I think all programmers are self-taught—even university graduates with computer science degrees. As a career, programming requires constant learning. It's vast and continually changing. At some point, every developer will need to teach themselves a new language or technology to solve a problem they have at hand. This makes knowing how to self-teach a valuable skillset.
When I'm asked the best way to learn how to program, I always say the same thing: Try self-teaching. Before spending thousands of dollars on a boot camp, try teaching yourself for one month. Challenge yourself—see if you can learn how to code on your own. At the end of the month, evaluate your progress.
- Have you completed your curriculum?
- Did you study consistently?
- Do you enjoy programming?
How you answer these questions will determine if you should continue. Remember, it doesn't matter if you learn programming at a boot camp or on your own. Mastery is what matters, not how you get there.
I taught myself how to program for ten months before landing my first job. Here are a few tips that made me successful at self-teaching.
Research the job market
It's important to know what languages and frameworks are in demand. Before beginning a programming course, spend a few days researching what companies want.
Check out jobs on LinkedIn, Indeed, Glassdoor, and AngelList. Notice the amount of experience a job requires. Try finding positions that want one to three years of experience. This is the sweet spot for junior developers.
Of course, it's great if you already know which language you want to learn. But you should still research the job market. Studying the market now will ensure that you're prepared when you start looking.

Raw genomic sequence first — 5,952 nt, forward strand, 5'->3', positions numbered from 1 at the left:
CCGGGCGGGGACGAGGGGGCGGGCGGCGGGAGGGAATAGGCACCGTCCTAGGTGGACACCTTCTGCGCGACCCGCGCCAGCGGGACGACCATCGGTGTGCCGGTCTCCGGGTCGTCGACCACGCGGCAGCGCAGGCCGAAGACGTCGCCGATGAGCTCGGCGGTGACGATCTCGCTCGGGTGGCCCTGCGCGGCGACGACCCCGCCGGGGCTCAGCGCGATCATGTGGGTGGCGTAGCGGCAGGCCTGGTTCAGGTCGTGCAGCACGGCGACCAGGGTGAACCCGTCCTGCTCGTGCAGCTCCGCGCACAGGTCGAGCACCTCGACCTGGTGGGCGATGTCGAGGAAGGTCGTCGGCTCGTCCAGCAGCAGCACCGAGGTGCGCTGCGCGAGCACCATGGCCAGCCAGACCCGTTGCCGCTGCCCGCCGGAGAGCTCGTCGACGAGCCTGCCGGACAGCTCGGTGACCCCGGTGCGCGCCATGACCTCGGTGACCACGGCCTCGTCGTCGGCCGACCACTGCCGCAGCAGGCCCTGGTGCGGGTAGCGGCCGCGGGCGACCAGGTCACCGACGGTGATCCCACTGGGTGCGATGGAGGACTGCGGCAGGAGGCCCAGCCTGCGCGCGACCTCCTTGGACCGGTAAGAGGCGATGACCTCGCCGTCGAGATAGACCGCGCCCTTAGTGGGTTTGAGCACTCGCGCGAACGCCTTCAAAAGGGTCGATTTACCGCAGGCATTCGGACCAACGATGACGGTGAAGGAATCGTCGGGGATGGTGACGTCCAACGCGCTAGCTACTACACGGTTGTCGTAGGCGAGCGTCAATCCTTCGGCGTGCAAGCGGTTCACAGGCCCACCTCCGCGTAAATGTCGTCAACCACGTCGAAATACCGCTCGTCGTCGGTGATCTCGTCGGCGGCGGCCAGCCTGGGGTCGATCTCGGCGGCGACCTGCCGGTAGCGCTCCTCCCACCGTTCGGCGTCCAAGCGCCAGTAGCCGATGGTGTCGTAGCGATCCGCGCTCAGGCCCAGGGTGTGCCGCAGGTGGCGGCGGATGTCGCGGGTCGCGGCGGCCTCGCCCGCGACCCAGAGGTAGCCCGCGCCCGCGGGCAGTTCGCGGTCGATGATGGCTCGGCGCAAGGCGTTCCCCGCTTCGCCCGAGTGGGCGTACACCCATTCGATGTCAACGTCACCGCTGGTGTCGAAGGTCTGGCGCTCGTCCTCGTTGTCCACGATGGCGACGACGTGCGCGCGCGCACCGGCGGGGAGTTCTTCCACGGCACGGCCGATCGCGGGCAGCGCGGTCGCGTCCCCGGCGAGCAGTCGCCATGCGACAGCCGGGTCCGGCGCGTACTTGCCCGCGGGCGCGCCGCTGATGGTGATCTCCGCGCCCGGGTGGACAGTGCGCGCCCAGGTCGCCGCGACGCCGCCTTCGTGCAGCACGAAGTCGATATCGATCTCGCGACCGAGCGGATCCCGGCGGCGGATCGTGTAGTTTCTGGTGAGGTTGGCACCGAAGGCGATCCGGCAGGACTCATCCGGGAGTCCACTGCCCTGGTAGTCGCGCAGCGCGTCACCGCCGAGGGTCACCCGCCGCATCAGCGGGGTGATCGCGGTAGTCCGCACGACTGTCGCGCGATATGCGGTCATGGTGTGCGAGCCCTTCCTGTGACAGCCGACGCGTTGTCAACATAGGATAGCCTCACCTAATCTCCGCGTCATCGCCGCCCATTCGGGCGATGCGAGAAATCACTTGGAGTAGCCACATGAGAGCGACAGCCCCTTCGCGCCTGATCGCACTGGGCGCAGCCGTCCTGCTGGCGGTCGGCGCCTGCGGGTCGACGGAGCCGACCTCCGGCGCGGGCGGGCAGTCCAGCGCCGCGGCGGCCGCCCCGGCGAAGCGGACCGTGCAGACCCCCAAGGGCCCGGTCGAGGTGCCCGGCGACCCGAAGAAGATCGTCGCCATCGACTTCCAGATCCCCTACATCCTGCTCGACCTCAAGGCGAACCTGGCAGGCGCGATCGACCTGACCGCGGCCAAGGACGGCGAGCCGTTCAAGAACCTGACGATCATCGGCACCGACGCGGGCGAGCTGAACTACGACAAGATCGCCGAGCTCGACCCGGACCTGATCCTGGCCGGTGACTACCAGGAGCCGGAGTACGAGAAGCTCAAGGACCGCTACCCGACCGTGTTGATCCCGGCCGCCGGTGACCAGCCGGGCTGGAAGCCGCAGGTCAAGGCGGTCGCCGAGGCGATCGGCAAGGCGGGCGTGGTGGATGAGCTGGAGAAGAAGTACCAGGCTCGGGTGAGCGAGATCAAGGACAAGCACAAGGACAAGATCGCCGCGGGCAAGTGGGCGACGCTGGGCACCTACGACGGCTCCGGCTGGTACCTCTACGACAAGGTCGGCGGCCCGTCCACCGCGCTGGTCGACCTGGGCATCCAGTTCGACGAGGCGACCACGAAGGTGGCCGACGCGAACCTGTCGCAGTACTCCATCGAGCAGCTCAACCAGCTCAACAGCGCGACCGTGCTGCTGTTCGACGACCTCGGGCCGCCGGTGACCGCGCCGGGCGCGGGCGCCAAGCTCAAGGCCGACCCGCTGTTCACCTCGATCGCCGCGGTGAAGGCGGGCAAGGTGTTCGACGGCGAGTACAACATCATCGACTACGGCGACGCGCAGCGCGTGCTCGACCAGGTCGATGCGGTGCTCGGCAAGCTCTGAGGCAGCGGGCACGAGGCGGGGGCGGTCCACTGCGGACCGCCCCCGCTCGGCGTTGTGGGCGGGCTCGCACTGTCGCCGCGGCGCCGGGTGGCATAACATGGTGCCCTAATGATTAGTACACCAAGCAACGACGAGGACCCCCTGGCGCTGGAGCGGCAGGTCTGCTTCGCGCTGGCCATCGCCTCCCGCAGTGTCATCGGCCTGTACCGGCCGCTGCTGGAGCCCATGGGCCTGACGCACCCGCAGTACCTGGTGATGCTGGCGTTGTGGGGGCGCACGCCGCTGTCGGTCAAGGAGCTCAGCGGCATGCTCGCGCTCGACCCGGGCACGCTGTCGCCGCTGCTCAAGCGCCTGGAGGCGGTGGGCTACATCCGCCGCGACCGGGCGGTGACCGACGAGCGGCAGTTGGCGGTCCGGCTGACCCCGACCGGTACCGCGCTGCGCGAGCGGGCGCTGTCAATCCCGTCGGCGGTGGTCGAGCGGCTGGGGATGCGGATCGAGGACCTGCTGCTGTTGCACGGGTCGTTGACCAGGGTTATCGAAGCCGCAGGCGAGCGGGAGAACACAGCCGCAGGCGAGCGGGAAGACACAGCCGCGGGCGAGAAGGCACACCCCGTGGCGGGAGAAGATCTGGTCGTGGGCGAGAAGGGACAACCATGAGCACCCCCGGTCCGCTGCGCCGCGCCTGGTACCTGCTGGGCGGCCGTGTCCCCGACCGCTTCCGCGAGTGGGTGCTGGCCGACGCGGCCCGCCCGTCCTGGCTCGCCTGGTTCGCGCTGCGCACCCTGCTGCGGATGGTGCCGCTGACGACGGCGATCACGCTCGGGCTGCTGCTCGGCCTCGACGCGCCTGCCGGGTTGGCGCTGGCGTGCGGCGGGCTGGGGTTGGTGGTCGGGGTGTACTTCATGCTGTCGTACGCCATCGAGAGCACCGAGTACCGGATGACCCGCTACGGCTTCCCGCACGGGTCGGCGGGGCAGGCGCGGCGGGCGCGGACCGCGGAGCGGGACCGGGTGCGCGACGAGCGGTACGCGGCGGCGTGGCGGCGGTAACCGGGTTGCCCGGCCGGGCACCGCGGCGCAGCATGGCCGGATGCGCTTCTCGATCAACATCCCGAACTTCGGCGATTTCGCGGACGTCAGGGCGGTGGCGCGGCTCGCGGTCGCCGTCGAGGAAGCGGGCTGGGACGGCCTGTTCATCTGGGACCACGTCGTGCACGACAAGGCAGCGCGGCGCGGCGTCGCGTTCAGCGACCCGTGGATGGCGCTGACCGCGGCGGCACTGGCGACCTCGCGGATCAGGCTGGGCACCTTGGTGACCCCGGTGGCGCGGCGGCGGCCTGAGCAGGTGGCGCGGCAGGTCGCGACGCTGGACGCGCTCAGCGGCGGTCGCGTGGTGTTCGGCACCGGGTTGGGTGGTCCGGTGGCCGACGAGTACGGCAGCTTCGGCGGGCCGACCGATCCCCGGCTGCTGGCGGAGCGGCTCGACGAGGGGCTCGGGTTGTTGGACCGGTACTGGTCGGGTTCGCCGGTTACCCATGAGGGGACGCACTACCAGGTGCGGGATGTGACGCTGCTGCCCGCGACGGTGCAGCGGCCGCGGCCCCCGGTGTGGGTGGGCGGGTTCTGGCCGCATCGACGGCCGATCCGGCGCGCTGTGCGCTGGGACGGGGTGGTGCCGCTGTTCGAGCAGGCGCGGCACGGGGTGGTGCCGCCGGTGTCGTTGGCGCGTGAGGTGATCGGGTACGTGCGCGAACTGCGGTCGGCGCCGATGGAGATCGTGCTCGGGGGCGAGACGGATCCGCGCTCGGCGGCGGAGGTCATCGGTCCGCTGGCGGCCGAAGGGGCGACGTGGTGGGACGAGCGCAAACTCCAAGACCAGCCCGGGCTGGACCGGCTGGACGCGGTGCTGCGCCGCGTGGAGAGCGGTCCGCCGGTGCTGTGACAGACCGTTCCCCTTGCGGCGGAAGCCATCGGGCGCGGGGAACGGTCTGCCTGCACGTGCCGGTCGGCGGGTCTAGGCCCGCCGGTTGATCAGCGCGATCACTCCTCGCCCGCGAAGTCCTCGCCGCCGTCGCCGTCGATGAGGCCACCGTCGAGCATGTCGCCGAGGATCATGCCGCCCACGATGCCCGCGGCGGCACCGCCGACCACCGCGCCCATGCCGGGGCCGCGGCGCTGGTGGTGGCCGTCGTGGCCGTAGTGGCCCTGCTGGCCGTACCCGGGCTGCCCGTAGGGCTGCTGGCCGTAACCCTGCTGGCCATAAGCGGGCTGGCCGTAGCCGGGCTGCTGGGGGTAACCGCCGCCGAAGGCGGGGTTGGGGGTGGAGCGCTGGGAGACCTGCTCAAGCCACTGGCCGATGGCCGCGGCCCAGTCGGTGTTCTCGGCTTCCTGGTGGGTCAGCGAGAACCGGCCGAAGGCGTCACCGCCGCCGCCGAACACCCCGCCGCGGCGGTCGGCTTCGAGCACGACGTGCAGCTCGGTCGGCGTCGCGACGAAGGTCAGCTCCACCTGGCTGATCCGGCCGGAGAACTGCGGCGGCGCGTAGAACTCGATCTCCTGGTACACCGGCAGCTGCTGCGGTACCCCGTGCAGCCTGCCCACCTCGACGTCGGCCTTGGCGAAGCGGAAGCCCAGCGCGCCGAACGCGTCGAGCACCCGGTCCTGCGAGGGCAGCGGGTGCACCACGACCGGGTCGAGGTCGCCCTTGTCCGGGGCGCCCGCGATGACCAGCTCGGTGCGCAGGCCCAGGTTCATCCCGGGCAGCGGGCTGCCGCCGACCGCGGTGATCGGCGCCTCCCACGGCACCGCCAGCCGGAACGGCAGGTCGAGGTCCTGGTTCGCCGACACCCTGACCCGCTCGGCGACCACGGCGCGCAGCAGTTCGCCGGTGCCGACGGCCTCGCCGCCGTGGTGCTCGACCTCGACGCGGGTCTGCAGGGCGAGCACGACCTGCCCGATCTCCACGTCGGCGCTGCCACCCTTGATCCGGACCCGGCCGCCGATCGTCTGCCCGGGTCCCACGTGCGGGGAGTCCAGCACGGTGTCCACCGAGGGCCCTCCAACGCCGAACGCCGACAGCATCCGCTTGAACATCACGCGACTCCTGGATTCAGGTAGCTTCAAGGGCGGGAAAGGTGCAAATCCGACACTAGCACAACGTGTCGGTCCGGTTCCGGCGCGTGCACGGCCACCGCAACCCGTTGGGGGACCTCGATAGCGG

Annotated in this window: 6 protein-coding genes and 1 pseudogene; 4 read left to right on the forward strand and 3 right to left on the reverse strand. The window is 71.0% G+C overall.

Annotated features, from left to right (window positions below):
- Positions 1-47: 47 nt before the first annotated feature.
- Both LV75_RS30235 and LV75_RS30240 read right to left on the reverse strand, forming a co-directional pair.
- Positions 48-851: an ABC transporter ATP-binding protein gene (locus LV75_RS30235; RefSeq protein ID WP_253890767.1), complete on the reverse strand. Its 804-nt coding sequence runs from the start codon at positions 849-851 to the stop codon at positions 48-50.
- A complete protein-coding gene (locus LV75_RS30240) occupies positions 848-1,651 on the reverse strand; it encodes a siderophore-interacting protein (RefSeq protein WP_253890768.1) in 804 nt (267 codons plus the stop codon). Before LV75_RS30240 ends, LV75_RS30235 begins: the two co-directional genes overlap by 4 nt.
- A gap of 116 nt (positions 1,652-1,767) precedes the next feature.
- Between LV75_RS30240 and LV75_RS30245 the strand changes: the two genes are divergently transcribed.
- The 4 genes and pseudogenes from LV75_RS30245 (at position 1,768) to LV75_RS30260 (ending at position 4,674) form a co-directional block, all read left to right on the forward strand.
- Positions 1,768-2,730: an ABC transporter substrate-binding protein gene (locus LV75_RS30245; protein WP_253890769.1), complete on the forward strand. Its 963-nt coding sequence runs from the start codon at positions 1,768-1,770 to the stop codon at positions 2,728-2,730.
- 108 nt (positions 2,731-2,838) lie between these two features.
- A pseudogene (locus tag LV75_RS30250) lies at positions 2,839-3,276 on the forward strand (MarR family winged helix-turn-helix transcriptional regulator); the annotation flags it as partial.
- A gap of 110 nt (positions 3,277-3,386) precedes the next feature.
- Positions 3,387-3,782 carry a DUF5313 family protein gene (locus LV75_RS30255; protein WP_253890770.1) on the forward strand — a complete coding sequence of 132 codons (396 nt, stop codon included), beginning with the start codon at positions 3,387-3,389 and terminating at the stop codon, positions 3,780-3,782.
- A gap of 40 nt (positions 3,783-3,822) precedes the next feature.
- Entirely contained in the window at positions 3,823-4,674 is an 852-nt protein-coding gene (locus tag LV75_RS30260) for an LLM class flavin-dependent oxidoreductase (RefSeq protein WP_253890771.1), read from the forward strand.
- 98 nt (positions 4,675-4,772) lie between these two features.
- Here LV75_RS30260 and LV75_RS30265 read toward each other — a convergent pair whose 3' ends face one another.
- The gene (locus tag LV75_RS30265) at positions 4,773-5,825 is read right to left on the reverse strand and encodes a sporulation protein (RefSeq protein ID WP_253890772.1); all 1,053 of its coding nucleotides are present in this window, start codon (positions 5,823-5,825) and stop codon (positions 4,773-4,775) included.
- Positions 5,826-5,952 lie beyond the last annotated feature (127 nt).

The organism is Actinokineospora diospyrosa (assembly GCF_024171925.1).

Develop a daily rhythm
I studied programming like it was a full-time job. Monday through Friday, 8 am to 4 pm, I was at the library coding. I even sat at the same desk. This consistent routine was the key to my success.
Staying consistent sounds easy, but it was the most challenging part of self-teaching. If I wanted to play hooky and drive to the beach with my friends, I could. If I wanted to leave early on a Friday, I could. I was the only one holding myself accountable.
The bottom line—if you lack the discipline to study consistently, I wouldn't recommend self-teaching.
Track the time you spend studying
In ten months, I spent 1,458 hours programming. I tracked every hour as if I were a freelancer billing a client. I did this for three reasons:
- It kept me honest.
- It showed me the number of hours I studied per day.
- It showed me how long it took to learn something.
While I was at the library for eight hours a day, I wasn't studying the entire time. I took coffee breaks, ate lunch, and had a mid-afternoon nap. Knowing this, it would be dishonest to report that I worked for eight hours a day. My goal was to study for a minimum of six hours every weekday. Timing myself ensured that I was honest with how much work I put in.
A common pitfall of self-teaching is stagnation. At a boot camp or university, there are final exams, group projects, and weekly tests. Like running on a treadmill, boot camps and universities are learning environments designed to push you forward.
For better or worse, self-teaching lacks this forward momentum. The upside of this is that you have time to walk through your studies (instead of run), allowing for more in-depth learning. The downside is that it's easy to stay in the same place with nothing forcing you forward.
After a period of continued study, you reach an inflection point—things begin to get more comfortable. Less of your time is spent googling, and more of it is spent programming. The periods of confusion are shorter and your 'Ah-ha!' moments of insight are more frequent. However, this is also where your rate of learning slows. In the beginning, you might have been learning dozens of things a day, but now it's only a few.
This is where stagnation can creep in.
Create a curriculum
Building the curriculum was my favorite part of self-teaching. Instead of being told what to learn as I had been in school, I let my curiosity guide me.